How to Deal with Hard Water and How a Water Filtration System Can Help

How to Deal with Hard Water and How a Water Filtration System Can Help

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Hard water is often the culprit when you notice white spots on your dishes or spend extra time rinsing off in the shower. The concentration of magnesium and calcium in the water is what makes it “hard”. While hard water isn’t usually a health hazard, it can be a slow financial drain in ways you may not notice right away. Installing a water filtration system is a good way to minimize the damage and to enjoy more potable water. Technicians at bluefrog Plumbing + Drain can walk you through the options for softening your water.

Side Effects of Hard Water

In some areas, the water that flows through your pipes has more mineral deposits, creating water that reacts in unique ways. One of the first ways you might notice hard water is during a shower. The minerals in hard water can react with soap, leaving a film of soap scum behind, even after repeated rinses. It is particularly challenging to get rid of all of the conditioner and shampoo from your hair. All that extra time in the shower adds up a significantly higher water bill, adding to the cost of having hard water.

After running a dishwasher cycle, you might notice white spots on some of your dishes, particularly glass- and flatware. Those white spots are mineral deposits from the hard water. A quick wipe usually removes any residue, but it also takes more time.

Mineral stains aren’t limited to the kitchen. Your clothing is also vulnerable and represents a significant capital investment. Changing up your wardrobe annually gets expensive. Mineral staining can also cause damage to fabric fibers, giving even your brand-new clothes months of wear in just a few washes.

Is Hard Water Bad for Your Pipes?

In short, yes. Hard water can leave the same mineral deposits on your pipes that it does on your dishes. It can create more frequent buildups of soap scum that lead to clogs. Installing a water filtration system is a quick and elegant solution to the problem.

Types of Water Filtration Systems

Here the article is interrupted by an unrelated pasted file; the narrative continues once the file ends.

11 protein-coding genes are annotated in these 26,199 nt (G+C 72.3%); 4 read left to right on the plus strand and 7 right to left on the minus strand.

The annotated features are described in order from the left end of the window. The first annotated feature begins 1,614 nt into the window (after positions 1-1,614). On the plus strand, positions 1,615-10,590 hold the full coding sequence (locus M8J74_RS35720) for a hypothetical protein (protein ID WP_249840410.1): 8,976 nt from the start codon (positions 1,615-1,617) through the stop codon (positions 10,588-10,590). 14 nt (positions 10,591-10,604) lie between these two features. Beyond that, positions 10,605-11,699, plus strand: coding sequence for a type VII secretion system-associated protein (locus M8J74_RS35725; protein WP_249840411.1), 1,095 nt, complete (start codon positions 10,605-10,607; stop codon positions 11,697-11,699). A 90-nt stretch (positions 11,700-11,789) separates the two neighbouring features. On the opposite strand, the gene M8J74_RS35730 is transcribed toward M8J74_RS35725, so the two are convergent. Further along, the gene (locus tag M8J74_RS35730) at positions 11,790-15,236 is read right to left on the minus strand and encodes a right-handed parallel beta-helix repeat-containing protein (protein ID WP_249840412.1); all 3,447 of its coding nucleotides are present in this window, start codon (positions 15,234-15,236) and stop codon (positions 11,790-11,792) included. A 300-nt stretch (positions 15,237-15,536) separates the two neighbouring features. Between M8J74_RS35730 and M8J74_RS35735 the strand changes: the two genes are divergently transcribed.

A water filtration system can be installed at an endpoint, like a faucet, or on the entire house. Depending on the type of water filtration system you need, you might install two systems. The first water filtration system would treat the whole house by removing sediment and other large particles, while a second water filtration system installed on a faucet in the kitchen could be used to provide potable drinking water.

What to Filter Out

With hard water, large, sediment particles are the concern, but with those particles might come a variety of other potential issues. In the United States, the National Resource Defense Council noted that 77 million Americans may have been exposed to tap water that failed to meet federal protection standards in 2015. That means that 1 in 4 Americans were at risk of exposure to contaminants like lead, arsenic, pathogens, and atrazine, a common ingredient in many pesticides.

The right water filtration system can remove most of the risk, even on treated municipal water systems. After all, while this water is filtered and treated at local storage facilities, it still runs through miles of pipe that can then introduce new, unwanted particles. Filtering water as it comes into your home is a great way to ensure your family is safe from a variety of chemicals and diseases, while also softening your water to improve quality.

Choosing a Water Filtration System

There are ten common types of water filtration systems. Each has pros and cons, and your bluefrog Plumbing + Drain expert can discuss the different types and make recommendations based on your local area.

Sediment filtration is one of the most common options, in large part due to its low cost for installation. But sediment filtration alone does not guarantee safe drinking water. To get safe and delicious water from the tap, you’d need to combine sediment filtration with another option.

Activated carbon filters, both granular and block, are also inexpensive and work at a smaller level than a sediment filter. A system using activated carbon might be motor less, reducing the running costs for the system. Unfortunately, this type of filtration is not a great fit for hard water since these filters do not remove mineral deposits.

Reverse osmosis filtration is a great way to get rid of most contaminants. When used with activated carbon, the result is filtered water without the minerals and no chlorine flavor when drinking. On the downside, an RO system is slow and wastes a lot of water to get the finished result. Some systems can produce three times the wastewater compared with the amount of drinking water. Also, when installing one of these systems, storage is a consideration. Since an RO filter works slowly, it is important to have a tank attached to keep a supply of clean water available throughout the day.

Opting for Multi-Stage Filtration

In general, there is no single filtration option that creates delicious, potable water that is nearly mineral-free. However, with multi-stage filtration, it is possible to have great quality water in your home, regardless of the possibility of contamination from city water pipes. In areas where the water is generally good quality but has high levels of magnesium and calcium, a water softening system might be an alternative to filtration. A water softening system uses an ion exchange filter to remove unwanted minerals.

Call bluefrog Plumbing + Drain for Water Testing

Before choosing a water filtration system, the first step is often comprehensive testing of your existing water supply. Contact your local bluefrog Plumbing + Drain location today to schedule a visit and get your water tested. Once you know, you and your plumber can create a water treatment plan specific to your home.

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